of! Yes, we got married on the medium strip on Port Road,
Hindmarsh, opposite the Adelaide Entertainment Centre!
It was no ordinary medium strip though! On this particular
section of medium strip is 'The Gift of Life Garden' which
is a rose garden established in loving memory of organ donors
and their families. A friend and fellow double lung transplant
recipient, Steve Cavallo, had the brilliant idea of getting
married at the Gift of Life Gardens. He had planned to get
married there but I understand his wife to be was too nervous.
He put us in touch with the mayor of Charles Sturt Council,
Mayor Harold Anderson, and we later got permission to marry
there. These plans were started about six months before our
wedding but were only officially confirmed about a week before
The weather on our wedding day was perfect. We had been
worried because it rained the day before but it was a lovely
sunny 26 degrees and the grass and trees were lovely and green.
Only one white rose was in bloom but the garden still looked
lovely and it was decoration enough for our special day! As
the wedding party stepped out of the bus, 'The Promise' by
Enya was playing. The atmosphere was very relaxed and filled
with love and friendship. Due to the theme of our wedding,
'Organ Donor Awareness', the use of the chairs for our wedding
were generously donated by Festival Hire. Our wedding was
open to all transplant recipients, donor families, people
waiting for transplants, friends and family, and the public.
Both Steve and I were surprisingly calm, even when being interviewed
by Channel 10 to be shown on the news that night!
To help us promote Organ Donor Awareness, we got Bernie
Morellini, the president of Transplant Australia (South Australian
division), to find a young boy and girl who had had transplants
to be our page boy and flower girl. Transplant Australia put
us in touch with two families whose child had each had a liver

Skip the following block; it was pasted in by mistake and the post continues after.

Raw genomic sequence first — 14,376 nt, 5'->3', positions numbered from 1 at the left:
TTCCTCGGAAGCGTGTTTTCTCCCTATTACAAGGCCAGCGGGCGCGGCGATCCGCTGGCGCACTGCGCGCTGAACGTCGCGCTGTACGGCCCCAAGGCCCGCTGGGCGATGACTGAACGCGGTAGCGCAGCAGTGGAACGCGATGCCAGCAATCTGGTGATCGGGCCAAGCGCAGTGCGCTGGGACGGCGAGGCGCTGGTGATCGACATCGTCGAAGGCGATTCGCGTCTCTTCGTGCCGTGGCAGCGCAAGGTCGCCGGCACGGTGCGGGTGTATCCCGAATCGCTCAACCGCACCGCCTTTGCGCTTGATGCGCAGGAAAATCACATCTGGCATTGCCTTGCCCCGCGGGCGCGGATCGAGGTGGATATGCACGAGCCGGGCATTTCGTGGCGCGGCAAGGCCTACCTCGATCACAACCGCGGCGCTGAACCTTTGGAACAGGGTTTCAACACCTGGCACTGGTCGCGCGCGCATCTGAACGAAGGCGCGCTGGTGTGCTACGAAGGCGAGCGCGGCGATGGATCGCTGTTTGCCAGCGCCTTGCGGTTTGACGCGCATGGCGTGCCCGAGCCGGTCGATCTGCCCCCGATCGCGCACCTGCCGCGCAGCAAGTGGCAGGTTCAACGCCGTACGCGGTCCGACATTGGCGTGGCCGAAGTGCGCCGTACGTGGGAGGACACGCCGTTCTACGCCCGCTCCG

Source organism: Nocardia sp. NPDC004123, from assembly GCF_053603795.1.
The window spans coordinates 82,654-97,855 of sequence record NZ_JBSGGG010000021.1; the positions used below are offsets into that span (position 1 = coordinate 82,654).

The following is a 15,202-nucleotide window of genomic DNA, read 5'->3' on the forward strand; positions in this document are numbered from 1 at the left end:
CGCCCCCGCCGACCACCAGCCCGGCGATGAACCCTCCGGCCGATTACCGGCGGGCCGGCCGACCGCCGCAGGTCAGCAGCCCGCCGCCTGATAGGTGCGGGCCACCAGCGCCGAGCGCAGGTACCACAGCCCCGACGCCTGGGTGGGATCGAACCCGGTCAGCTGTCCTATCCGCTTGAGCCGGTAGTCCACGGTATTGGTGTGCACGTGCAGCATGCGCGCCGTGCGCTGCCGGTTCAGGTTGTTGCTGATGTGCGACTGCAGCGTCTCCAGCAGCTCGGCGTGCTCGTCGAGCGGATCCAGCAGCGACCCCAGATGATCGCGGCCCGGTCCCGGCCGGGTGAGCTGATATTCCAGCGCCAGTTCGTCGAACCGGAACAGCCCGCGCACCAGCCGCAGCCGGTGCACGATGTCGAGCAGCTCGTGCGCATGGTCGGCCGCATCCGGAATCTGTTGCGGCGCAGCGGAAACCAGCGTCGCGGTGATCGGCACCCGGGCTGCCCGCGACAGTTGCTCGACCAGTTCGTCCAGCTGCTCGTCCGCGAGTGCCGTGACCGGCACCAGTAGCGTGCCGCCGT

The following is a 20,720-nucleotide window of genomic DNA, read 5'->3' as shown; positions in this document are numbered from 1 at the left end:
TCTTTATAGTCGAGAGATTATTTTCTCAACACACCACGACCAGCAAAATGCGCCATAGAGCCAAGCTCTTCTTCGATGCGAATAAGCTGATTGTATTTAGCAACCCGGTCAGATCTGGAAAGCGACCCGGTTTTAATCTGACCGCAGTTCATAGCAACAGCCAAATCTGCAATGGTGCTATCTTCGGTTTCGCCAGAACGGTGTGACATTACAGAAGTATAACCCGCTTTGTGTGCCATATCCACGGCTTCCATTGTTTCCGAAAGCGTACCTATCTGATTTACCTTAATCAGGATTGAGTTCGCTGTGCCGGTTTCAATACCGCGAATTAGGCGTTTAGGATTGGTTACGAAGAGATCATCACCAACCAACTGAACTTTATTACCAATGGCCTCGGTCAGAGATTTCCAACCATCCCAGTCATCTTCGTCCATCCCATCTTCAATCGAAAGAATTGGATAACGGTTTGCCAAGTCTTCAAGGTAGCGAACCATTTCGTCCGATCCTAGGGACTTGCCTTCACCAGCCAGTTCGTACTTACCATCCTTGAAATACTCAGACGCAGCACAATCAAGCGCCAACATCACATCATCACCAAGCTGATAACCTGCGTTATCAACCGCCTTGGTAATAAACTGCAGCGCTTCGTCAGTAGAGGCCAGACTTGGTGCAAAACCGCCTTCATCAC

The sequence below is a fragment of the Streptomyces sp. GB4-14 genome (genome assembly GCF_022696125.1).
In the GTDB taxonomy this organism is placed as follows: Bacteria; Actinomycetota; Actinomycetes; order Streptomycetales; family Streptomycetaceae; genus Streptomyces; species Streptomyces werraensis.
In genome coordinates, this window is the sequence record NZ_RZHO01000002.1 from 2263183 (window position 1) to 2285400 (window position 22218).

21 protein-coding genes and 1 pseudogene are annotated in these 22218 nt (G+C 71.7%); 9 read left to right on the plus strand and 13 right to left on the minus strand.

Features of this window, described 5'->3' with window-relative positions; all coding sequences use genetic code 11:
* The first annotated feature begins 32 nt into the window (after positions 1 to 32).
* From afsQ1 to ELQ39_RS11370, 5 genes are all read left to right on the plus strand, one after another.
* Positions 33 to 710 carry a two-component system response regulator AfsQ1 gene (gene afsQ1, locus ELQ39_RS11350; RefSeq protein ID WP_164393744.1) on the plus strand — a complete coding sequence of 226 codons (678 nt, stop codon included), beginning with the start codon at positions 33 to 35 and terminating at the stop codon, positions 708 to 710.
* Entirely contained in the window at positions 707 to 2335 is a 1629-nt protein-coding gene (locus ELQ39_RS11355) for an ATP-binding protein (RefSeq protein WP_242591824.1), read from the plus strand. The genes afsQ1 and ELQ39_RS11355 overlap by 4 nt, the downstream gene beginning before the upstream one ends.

transplant earlier this year. Joesphine was nearly six years
old and Taij nearly three years old. We met Joesphine and
family a week before our wedding. We met Taij and family the
day before our wedding! Steve, myself and the two families
had a lovely picnic lunch together to get acquainted and put
the kids at ease with us. They are all great people and we
will remain close friends for many years to come.
During our ceremony one of my sisters read two poems about
organ donation that she wrote especially for the day; My mum
read a thanksgiving; and tribute was read for my donor and
also for a special friend of mine that gave me the strength
to carry on. A tribute was also read for Steve's second cousin
Steven, who was tragically killed in a motor bike accident.
Steven had been an organ donor and his generosity saved the
lives of five people. In fact, we married on the eight anniversary
of his death.
We had our reception at the hall adjacent to St. Peter's
Cathedral. My parents generously paid for caterers to serve
on the day which really took the pressure off. Mum made some
beautiful table decorations for the day. I had prepared some
CD's prior to the day with a variety of love songs. We just
sat our portable CD player in a corner and had lovely background
We planned a short reception, two hours, because I tire easily
and we knew it would be a long day.
We would have loved to have gone somewhere tropical but
I am on a Disability Support Pension and Steve is my full
time carer so we're no millionaires! My parents generosity
shone through again ... they treated us to two nights at the
Oaks Plaza Pier Hotel in Glenelg. We had a beautiful room
on the sixth floor, overlooking the ocean. We enjoyed a couple
of very relaxing days away from home.
Steve contacted many people with regard to publicity for
the day. Of those contacted, Channel 10 came to our ceremony
and interviewed us. The interview was shown nationally on
the evening of our wedding. We were also featured in our local
paper. We are still pursuing other avenues in an effort to
spread the word about the need for organ donors.